Cepheid Variables Discovered in Andromeda Galaxy

[M31 Cepheid discovery image] In 1923, Edwin Hubble was examining photographic plates of the Andromeda Nebula M31, taken with the 100-inch telescope in order to find novae -- stars that would suddenly increase in brightness (because of cataclysmic explosions). On this place from the night of October 5-6, 1923, Hubble located three novae, each marked with an "N." One of these novae, however, turned out to be a Cepheid variable, a star that changes predictably in brightness, and the "N" was crossed out and the star was relabeled "VAR!" This Cepheid, and others subsequently discovered in the Andromeda Nebula, enabled Hubble to prove that the Nebula was not a star cluster within our own Milky Way, but a galaxy more than a million light years away.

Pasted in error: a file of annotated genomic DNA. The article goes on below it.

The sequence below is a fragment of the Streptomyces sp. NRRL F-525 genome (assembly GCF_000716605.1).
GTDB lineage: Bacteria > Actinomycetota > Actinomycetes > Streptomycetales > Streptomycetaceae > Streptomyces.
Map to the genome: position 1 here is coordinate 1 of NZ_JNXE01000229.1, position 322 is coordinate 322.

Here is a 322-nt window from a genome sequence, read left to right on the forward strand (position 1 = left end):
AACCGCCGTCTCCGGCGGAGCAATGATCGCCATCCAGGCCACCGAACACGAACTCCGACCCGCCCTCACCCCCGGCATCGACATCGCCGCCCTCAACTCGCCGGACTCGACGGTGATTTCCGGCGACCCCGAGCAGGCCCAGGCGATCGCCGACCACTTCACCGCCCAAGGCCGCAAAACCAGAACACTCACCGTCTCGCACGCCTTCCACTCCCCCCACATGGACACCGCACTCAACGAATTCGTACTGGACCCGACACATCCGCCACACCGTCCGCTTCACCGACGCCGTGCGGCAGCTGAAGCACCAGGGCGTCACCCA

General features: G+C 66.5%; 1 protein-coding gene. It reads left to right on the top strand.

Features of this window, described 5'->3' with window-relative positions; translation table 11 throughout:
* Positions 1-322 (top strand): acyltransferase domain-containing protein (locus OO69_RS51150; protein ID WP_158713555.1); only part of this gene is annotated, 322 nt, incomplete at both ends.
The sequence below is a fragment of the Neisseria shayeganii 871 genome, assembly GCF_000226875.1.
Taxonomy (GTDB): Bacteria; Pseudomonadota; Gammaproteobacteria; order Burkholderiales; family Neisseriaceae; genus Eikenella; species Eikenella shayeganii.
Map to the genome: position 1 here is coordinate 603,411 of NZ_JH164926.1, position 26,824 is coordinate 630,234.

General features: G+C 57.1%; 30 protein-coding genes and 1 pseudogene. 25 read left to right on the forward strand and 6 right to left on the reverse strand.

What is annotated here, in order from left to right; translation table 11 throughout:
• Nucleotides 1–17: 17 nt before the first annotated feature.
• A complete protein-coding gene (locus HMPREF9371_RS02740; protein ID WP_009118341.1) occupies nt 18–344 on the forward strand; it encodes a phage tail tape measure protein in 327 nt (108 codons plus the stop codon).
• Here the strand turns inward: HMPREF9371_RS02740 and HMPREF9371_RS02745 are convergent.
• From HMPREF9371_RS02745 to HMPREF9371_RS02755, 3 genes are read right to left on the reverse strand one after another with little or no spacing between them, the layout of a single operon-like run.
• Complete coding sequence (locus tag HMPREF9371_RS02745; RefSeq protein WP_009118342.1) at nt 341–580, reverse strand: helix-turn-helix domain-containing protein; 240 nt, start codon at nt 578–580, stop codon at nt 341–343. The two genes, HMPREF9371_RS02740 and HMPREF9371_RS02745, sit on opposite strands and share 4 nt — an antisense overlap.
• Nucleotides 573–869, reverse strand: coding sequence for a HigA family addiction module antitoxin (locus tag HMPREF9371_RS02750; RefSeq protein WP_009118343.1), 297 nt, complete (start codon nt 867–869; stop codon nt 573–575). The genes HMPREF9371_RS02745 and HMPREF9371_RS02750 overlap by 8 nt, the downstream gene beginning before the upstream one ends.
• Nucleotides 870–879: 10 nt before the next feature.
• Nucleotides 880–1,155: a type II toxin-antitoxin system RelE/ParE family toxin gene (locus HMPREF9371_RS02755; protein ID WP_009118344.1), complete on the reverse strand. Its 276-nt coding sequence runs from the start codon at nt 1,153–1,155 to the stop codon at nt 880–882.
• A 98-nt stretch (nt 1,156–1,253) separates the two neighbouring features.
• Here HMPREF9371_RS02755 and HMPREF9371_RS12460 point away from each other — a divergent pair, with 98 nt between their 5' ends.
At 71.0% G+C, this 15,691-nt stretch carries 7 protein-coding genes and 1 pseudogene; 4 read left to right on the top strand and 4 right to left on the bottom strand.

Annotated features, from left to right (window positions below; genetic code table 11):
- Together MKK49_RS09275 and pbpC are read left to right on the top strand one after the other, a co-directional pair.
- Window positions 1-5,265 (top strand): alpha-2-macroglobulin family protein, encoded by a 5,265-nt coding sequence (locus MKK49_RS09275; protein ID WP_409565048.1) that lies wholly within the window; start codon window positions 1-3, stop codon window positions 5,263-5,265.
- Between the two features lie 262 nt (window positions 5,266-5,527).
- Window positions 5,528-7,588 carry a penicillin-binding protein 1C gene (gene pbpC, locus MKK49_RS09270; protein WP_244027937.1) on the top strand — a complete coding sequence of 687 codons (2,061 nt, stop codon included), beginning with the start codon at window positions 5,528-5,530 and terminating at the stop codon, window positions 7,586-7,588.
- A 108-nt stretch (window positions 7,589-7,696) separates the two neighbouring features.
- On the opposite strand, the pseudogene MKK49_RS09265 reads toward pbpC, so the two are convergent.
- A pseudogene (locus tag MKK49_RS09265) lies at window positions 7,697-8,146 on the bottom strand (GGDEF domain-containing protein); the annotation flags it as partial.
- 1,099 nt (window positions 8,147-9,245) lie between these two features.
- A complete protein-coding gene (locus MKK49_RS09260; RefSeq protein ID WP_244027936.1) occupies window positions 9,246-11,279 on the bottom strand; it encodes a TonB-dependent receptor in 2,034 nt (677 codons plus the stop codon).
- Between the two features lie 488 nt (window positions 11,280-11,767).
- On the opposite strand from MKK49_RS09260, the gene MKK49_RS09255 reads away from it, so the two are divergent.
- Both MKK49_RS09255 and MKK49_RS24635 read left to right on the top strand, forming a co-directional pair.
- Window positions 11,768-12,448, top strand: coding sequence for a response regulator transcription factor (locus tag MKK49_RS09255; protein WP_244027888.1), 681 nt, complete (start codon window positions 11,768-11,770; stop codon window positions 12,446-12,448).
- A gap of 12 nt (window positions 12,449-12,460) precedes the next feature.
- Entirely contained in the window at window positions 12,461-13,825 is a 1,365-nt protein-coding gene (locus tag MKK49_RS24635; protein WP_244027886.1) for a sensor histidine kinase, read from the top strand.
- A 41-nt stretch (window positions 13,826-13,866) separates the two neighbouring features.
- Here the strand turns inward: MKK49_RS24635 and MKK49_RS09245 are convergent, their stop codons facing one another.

From: Mount Wilson Observatory History page

  • This image was featured as Astronomy Picture of the Day April 6 1996
  • Image also available as positive (JPG) [or PNG]

    Hartmut Frommert
    Christine Kronberg

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    Last Modification: July 2, 1999